“It’s your year, Juliette!” Yep, I’m a 🐖.
In Buenos Aires, last Sunday, after strolling down Calle Defensa through the San Telmo weekly…
Mendoza and I are not compatible. If the Argentinian city was a person, I’d probably have one of these quick, embarrassing chats with him, where I’d resort to overused lines, like “look, it’s not you, it’s me,” “you’re nice, but…” and “we can still be friends, right?”
Why Mendoza? Because it’s across the country, on the east side of the Andes, close to Chile. Because I found a cheap hotel. Because I found a great plane ticket that saves me a 1,000-kilometre bus trip across the country.
At one point, you just have to take a chance and hope for the best—and most of the time, you’ll get into the story and forget other options even existed.
I was lucky in Buenos Aires, so lucky that I extended my stay—I was only going to be there for four nights, initially. But hey, when everything works out fine, why not enjoy it?
The Escuela Superior De Mecánica De La Armada – From a Symbol of State Terror to Human Rights Defence
During the military dictatorship, from 1976 to 1983, about 30,000 Argentinians were “disappeared” by the state, i.e. kidnapped and taken to secret detention centres where they were tortured.
At 6:30 a.m., Montevideo was quiet, hot, and foggy. I walked to the bus terminal, which is, as always in Uruguay, inside a shopping mall—or maybe shopping malls are inside bus terminals, who knows.
After a few days in Argentina’s capital, I travelled to Uruguay, stayed in Montevideo, took a day trip to Punta del Este and now I’m back in Buenos Aires. So, what did I learn during these first 10 days of solo travel?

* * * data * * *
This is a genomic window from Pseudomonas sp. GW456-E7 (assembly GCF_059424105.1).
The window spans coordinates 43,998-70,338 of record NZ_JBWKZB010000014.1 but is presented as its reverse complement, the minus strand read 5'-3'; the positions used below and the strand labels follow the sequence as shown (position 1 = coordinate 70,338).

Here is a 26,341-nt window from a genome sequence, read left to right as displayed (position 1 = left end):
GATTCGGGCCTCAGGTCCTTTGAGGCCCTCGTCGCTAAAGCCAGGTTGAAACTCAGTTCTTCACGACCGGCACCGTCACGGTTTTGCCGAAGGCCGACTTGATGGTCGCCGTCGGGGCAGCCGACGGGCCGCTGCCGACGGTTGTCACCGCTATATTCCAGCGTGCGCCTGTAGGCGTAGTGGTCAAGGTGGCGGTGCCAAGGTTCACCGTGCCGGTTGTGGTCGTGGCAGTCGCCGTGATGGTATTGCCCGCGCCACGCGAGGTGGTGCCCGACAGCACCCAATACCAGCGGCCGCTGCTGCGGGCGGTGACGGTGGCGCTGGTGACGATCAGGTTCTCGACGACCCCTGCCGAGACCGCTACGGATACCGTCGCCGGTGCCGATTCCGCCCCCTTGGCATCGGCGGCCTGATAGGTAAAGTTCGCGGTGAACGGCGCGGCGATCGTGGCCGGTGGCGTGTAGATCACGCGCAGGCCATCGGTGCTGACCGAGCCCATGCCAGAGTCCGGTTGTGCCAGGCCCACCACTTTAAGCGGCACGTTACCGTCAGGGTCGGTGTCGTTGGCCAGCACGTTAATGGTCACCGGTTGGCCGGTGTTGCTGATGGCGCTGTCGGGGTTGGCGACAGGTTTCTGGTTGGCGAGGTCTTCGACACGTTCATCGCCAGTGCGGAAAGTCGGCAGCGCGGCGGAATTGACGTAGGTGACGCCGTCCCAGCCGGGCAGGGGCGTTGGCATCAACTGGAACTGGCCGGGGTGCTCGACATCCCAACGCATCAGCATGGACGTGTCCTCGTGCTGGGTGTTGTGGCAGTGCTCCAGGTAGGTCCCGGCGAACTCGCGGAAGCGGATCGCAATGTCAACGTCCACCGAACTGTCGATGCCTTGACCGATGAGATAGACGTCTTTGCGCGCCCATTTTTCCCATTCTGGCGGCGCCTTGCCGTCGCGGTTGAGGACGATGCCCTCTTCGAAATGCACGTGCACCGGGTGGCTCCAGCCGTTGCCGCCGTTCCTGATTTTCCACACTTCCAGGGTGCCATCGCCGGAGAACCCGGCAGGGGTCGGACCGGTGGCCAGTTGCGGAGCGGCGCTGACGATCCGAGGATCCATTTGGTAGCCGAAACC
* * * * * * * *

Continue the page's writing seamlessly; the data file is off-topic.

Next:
The first thing you see when you step outside the bus terminal is a giant hand, five human fingers made of iron and cement and partially emerging from sand.
If Buenos Aires is an old, elegant lady who never steps out without wearing her fancier clothes and applying bright-red lipstick, Montevideo is the grungy little sister with messy hair, a slogan tee, jeans with holes and not a care in the world.
Montevideo has the world’s longest Carnival, starting in January through early March. So basically, performers—given the size of Uruguay, I’m willing to bet that almost every resident participated once to some extent
Going to Montevideo from Buenos Aires is fairly simple. There are two main companies—Buquebus and Colonia Express, both leaving from opposite ends of Puerto Madero.
Adapting always takes a bit of time. I needed to digest Argentina like you digest new information.
My first mission would be to explore the main barrios of the city to reconnect with the Latin world.
Missions? I have plenty, come to think of it. Travelling is a bit like a real-life egg hunt. You spend your time looking for things or trying to make sense of your environment using clues, and then you move on to the next challenge to find a bigger chocolate egg.
The guys must have landed by now. I checked my email—yes, Feng replied to my own “landed!” email I sent last night, they made it to Ottawa. Phew.
Shit. I’m alone.
I think I need some coffee.
Don’t ask why I’m flying Qatar Airways from São Paulo to Buenos Aires—it doesn’t make much sense to me either.
We met at the hotel in São Paulo at 4 p.m. Mark immediately started to complain about something—Being thirsty? Being tired? Can’t remember already. Feng went to the bathroom to change to his jeans and he put on a long-sleeve t-shirt.
Panties, tweezers, Havaianas and other items Brazil does better than the rest of the world.
São Paulo is quickly becoming one of my favourite cities in Latin America, along with Santiago and Montevideo.
In Brazil, I love going to the supermarket when I’m tired, because many of them offer free coffee while you shop. I also spend way too much time wandering around and checking out new foods and brands, but that’s another issue…
Rio is a complicated place. It’s a stressful city yet some parts are stunning and relaxing, it’s a rich city with many poor people, it’s an old city trying to look modern.
“So, no Aquaman.”
“We should be able to find it.”
“Likely in the same tank. Eh, you might see sharks too.”
Rio de Janeiro always stresses me out a bit. I feel bad just mentioning it. It’s okay to bitch about Paris when you’re French, it’s perfectly acceptable to hate Toronto when you’re Canadian, but complaining about Rio de Janeiro makes me sound like a snotty, ungrateful traveller.